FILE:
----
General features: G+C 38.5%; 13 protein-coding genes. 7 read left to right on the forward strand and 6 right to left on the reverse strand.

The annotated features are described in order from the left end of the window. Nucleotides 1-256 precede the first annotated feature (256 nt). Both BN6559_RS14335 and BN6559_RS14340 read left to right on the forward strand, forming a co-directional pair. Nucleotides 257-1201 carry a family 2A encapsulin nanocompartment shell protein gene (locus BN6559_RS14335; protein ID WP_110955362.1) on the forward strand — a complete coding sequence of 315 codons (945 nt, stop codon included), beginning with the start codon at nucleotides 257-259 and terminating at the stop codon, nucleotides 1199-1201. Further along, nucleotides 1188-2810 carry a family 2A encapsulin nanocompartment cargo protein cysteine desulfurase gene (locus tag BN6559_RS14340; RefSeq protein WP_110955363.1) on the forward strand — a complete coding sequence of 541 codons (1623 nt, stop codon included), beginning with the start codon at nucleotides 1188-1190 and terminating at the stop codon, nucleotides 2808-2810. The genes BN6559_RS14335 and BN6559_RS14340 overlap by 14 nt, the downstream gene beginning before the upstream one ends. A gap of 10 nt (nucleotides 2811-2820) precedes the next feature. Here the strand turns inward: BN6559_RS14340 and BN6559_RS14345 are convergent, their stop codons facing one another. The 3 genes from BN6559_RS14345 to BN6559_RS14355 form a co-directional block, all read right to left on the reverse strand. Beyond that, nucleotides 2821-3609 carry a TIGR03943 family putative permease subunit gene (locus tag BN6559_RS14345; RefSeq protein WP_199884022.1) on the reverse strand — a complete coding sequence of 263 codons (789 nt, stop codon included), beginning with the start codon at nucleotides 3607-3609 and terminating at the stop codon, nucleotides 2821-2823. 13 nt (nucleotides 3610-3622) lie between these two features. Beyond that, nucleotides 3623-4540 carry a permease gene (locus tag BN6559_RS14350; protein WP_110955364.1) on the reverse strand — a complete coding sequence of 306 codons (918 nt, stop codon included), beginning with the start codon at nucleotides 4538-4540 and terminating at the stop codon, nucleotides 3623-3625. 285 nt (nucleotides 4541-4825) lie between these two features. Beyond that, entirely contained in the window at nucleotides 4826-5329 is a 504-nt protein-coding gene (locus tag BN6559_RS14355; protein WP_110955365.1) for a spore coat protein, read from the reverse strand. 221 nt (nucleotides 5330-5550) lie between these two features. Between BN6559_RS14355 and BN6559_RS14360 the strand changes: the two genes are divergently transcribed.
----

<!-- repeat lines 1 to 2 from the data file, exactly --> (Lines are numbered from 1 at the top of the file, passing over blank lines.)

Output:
General features: G+C 38.5%; 13 protein-coding genes. 7 read left to right on the forward strand and 6 right to left on the reverse strand.

The annotated features are described in order from the left end of the window. Nucleotides 1-256 precede the first annotated feature (256 nt). Both BN6559_RS14335 and BN6559_RS14340 read left to right on the forward strand, forming a co-directional pair. Nucleotides 257-1201 carry a family 2A encapsulin nanocompartment shell protein gene (locus BN6559_RS14335; protein ID WP_110955362.1) on the forward strand — a complete coding sequence of 315 codons (945 nt, stop codon included), beginning with the start codon at nucleotides 257-259 and terminating at the stop codon, nucleotides 1199-1201. Further along, nucleotides 1188-2810 carry a family 2A encapsulin nanocompartment cargo protein cysteine desulfurase gene (locus tag BN6559_RS14340; RefSeq protein WP_110955363.1) on the forward strand — a complete coding sequence of 541 codons (1623 nt, stop codon included), beginning with the start codon at nucleotides 1188-1190 and terminating at the stop codon, nucleotides 2808-2810. The genes BN6559_RS14335 and BN6559_RS14340 overlap by 14 nt, the downstream gene beginning before the upstream one ends. A gap of 10 nt (nucleotides 2811-2820) precedes the next feature. Here the strand turns inward: BN6559_RS14340 and BN6559_RS14345 are convergent, their stop codons facing one another. The 3 genes from BN6559_RS14345 to BN6559_RS14355 form a co-directional block, all read right to left on the reverse strand. Beyond that, nucleotides 2821-3609 carry a TIGR03943 family putative permease subunit gene (locus tag BN6559_RS14345; RefSeq protein WP_199884022.1) on the reverse strand — a complete coding sequence of 263 codons (789 nt, stop codon included), beginning with the start codon at nucleotides 3607-3609 and terminating at the stop codon, nucleotides 2821-2823. 13 nt (nucleotides 3610-3622) lie between these two features. Beyond that, nucleotides 3623-4540 carry a permease gene (locus tag BN6559_RS14350; protein WP_110955364.1) on the reverse strand — a complete coding sequence of 306 codons (918 nt, stop codon included), beginning with the start codon at nucleotides 4538-4540 and terminating at the stop codon, nucleotides 3623-3625. 285 nt (nucleotides 4541-4825) lie between these two features. Beyond that, entirely contained in the window at nucleotides 4826-5329 is a 504-nt protein-coding gene (locus tag BN6559_RS14355; protein WP_110955365.1) for a spore coat protein, read from the reverse strand. 221 nt (nucleotides 5330-5550) lie between these two features. Between BN6559_RS14355 and BN6559_RS14360 the strand changes: the two genes are divergently transcribed.